While Cisco Systems, Inc. (CSCO) is a high quality company, it currently appears to be richly valued.
- Strategy is to be "the" networking company rather than a maker of individual products.
- Shift to more of a software and subscription-based offering strategy improves revenue predictability.
- Customers exposed to high switching costs which increases CSCO product/service stickiness.
- Strong Balance Sheet and strong Free Cash Flow (~$12.4B, ~$12.9B, and ~$12.8B in FY2016 – FY2018).
- Using GAAP and FY2019 projected EPS, I am of the opinion CSCO is somewhat expensive.
- Analysis of multiple ‘Super Investor’ portfolios suggests I am not the only investor of the opinion CSCO is richly valued.
At the time, I viewed CSCO as being fairly valued despite CSCO’s PE of ~139; one-time charges grossly distorted CSCO’s FY2018 results. Look atand you will see CSCO reported Net Income of $0.11B on Revenue of $49.33B which was down from FY2017 Net Income of $9.609B on Revenue of $48.005B.
CSCO’s weak FY2018 results are because it recorded a provisional tax expense of $10.4B related to the enactment of the Tax Cuts and Job Act. This figure was comprised of $8.1B of U.S. transition tax, $1.2B of foreign withholding tax, and $1.1B re-measurement of net deferred tax assets and liabilities.
Were it not for this one-time charge, CSCO’s PE would have been within the historical PE range evidenced in the 2010 – 2017 timeframe (14.8, 15.6, 12.7, 12.2, 18.9, 14.5, 14.5, and 20).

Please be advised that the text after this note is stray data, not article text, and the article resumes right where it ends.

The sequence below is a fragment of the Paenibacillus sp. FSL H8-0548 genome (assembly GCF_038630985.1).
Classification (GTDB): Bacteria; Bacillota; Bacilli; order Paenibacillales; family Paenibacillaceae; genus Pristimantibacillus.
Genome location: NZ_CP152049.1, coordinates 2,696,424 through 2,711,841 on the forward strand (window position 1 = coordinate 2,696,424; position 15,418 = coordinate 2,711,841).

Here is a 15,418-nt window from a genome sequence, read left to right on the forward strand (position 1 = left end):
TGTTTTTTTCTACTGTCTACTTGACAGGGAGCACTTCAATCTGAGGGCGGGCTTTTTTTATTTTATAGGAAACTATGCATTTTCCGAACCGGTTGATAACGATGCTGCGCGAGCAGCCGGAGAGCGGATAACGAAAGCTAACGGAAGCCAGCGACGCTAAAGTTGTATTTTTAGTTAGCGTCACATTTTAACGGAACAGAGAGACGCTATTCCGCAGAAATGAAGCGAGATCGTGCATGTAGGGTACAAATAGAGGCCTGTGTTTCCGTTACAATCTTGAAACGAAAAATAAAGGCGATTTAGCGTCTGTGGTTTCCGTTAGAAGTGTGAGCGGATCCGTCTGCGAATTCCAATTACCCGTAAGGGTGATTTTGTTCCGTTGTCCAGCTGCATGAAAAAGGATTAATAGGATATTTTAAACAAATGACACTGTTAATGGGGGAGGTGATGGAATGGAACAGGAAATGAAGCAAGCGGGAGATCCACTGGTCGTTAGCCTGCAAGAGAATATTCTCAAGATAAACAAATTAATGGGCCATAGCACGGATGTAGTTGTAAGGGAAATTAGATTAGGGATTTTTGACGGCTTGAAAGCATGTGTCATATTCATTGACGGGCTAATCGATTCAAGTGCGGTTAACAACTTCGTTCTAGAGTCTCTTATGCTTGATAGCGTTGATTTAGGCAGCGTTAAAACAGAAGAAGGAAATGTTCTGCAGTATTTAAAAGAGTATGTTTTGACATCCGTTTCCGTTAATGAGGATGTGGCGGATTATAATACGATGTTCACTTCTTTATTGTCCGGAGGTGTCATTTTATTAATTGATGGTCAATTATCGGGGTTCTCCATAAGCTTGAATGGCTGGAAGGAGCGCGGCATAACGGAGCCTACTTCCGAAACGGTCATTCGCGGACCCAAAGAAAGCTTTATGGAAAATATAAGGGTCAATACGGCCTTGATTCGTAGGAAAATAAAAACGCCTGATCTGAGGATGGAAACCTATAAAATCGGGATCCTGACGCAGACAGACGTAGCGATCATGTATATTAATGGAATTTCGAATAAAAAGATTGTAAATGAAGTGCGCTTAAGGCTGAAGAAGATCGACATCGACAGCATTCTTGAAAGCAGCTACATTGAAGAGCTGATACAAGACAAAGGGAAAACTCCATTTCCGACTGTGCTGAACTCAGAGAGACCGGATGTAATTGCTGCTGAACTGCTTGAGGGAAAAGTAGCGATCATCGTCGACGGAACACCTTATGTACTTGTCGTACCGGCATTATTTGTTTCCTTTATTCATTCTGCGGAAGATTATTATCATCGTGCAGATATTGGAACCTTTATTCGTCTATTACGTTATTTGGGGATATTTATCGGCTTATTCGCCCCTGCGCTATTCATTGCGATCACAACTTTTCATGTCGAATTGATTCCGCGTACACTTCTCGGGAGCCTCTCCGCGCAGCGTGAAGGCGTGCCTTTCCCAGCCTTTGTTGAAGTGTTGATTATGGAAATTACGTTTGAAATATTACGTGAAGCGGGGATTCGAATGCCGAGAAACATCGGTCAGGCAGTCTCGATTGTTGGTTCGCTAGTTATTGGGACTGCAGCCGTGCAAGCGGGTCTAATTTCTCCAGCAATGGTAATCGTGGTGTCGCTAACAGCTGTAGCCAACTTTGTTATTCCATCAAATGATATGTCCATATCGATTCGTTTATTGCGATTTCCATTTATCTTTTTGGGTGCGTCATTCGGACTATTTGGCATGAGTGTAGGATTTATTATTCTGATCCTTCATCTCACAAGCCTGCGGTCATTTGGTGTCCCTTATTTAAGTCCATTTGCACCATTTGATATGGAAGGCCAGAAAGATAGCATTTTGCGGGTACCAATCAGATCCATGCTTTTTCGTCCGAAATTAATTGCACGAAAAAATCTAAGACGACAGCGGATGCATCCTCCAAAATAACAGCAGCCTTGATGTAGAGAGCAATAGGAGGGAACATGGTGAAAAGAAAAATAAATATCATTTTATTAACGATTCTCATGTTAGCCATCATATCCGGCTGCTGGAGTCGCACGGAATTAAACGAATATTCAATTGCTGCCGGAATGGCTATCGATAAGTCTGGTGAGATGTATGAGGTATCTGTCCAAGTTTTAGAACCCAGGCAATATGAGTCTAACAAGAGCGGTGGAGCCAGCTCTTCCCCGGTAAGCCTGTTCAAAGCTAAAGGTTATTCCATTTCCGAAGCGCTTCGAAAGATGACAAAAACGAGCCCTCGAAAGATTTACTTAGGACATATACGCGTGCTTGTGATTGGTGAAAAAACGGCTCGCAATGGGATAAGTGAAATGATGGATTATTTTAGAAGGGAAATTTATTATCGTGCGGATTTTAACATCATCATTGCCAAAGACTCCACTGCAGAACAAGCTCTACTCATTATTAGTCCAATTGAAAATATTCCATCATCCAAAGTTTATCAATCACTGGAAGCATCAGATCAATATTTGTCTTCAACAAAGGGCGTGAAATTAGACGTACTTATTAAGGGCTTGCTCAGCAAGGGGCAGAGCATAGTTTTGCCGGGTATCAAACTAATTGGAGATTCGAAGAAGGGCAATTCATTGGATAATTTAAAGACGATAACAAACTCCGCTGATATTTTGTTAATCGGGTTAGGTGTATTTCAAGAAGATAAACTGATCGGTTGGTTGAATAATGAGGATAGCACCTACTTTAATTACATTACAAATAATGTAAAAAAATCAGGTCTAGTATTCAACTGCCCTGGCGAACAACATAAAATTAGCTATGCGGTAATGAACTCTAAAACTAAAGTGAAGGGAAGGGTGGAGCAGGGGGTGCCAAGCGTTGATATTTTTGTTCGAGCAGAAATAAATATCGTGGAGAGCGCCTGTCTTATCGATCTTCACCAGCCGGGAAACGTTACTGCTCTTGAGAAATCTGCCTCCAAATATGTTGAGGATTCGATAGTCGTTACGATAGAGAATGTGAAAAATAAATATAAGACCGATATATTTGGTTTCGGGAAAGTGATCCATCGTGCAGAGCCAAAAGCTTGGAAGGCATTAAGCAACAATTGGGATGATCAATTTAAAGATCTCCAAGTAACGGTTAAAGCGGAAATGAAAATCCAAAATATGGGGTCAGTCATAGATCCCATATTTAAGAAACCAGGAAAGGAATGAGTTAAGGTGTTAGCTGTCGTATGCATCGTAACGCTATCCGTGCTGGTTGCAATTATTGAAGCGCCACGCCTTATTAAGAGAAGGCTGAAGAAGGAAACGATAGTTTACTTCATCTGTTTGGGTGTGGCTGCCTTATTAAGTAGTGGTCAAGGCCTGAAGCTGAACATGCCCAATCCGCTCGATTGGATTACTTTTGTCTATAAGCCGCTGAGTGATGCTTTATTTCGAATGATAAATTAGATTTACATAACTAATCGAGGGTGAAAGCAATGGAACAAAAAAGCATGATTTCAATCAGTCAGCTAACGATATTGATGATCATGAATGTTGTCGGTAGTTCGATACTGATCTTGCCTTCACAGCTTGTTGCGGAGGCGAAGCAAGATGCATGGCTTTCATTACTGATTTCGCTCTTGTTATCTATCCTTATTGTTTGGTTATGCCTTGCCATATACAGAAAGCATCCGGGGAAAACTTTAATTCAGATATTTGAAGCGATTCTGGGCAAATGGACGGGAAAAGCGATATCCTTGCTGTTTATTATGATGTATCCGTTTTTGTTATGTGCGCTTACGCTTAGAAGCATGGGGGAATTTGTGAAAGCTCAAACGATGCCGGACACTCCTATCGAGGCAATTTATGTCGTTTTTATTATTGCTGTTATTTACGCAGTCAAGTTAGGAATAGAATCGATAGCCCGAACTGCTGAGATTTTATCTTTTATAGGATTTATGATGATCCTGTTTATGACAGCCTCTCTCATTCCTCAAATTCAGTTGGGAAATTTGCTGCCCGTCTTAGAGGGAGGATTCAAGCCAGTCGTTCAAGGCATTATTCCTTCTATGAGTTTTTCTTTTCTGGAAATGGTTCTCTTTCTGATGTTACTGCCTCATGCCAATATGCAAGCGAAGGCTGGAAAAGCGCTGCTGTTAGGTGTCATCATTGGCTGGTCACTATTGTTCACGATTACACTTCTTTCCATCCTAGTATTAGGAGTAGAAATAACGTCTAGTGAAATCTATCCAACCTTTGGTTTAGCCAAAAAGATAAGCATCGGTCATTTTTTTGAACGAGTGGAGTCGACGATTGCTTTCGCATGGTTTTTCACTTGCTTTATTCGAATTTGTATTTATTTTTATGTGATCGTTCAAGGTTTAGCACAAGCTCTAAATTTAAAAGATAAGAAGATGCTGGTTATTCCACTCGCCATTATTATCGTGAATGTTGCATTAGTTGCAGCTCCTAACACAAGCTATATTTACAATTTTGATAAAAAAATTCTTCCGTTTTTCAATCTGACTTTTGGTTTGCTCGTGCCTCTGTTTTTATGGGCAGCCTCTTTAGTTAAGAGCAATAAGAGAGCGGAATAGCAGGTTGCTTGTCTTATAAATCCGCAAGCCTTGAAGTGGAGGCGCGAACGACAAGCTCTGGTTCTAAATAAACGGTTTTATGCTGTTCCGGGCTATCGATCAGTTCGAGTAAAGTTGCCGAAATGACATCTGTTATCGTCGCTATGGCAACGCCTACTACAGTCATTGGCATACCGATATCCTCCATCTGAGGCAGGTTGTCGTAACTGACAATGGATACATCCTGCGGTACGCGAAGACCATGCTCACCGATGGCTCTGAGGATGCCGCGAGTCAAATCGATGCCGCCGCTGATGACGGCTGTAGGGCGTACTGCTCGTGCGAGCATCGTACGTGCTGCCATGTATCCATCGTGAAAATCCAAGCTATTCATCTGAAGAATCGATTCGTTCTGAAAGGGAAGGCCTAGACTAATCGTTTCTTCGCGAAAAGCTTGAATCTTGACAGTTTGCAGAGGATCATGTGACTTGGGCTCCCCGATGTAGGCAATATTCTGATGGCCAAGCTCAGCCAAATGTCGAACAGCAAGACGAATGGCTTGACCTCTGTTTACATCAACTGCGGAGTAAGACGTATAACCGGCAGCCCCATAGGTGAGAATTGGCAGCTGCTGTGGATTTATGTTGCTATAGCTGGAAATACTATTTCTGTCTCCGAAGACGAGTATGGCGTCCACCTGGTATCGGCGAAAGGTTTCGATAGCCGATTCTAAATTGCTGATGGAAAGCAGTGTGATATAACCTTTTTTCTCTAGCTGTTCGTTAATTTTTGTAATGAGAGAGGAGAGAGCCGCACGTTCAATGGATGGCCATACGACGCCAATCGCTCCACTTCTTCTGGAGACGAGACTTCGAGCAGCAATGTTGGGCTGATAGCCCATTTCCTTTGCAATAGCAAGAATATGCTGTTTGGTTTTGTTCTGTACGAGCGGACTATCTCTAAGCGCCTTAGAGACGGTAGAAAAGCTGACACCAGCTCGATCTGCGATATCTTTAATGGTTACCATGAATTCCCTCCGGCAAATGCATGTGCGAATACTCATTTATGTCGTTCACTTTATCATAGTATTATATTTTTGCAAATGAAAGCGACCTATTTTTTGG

At the time of my August 2018 CSCO article I included the following in my ‘Final Thoughts’:
‘One of the nice things about investing in a cash rich company such as CSCO (~$46.5B in cash and short-term investments as at FYE2018) is that it can make a methodical and calculated transition to more of a software-style focused company without having to be worried how a change of this magnitude will impact its financial stability.’
In addition to being a cash rich company which generates strong Free Cash Flow on an annual basis ($8.9B, $9.2B, $8.9B, $10.4B, $11.7B, $11B, $11.3B, $12.4B, $12.9B, and $12.8B in FY2009 – FY2018), CSCO appeals to me in that its customers would incur significant switching costs by changing vendors. It also possesses strong brand reputation with Information Technology (IT) professionals.
Based on my research, CSCO’s networking products are typically upgraded every 3 – 7 years. Changing network systems is a massive undertaking so, typically, a consumer is apt to retain the existing vendor so as to minimize disruption to its network.
Based on my experience, firms are risk adverse to making enterprise network changes especially if the existing network has kept business operations functional. I recently covered the Big 5 Canadian Banks in this article and I know that these banks still have systems that use COBOL software! Naturally, changes are being made but any change undergoes a rigorous review to assess risk/reward.
Changing network systems is a massive undertaking due to the need to migrate data and infrastructure hardware so the more critical the application, the greater the reluctance to make a change.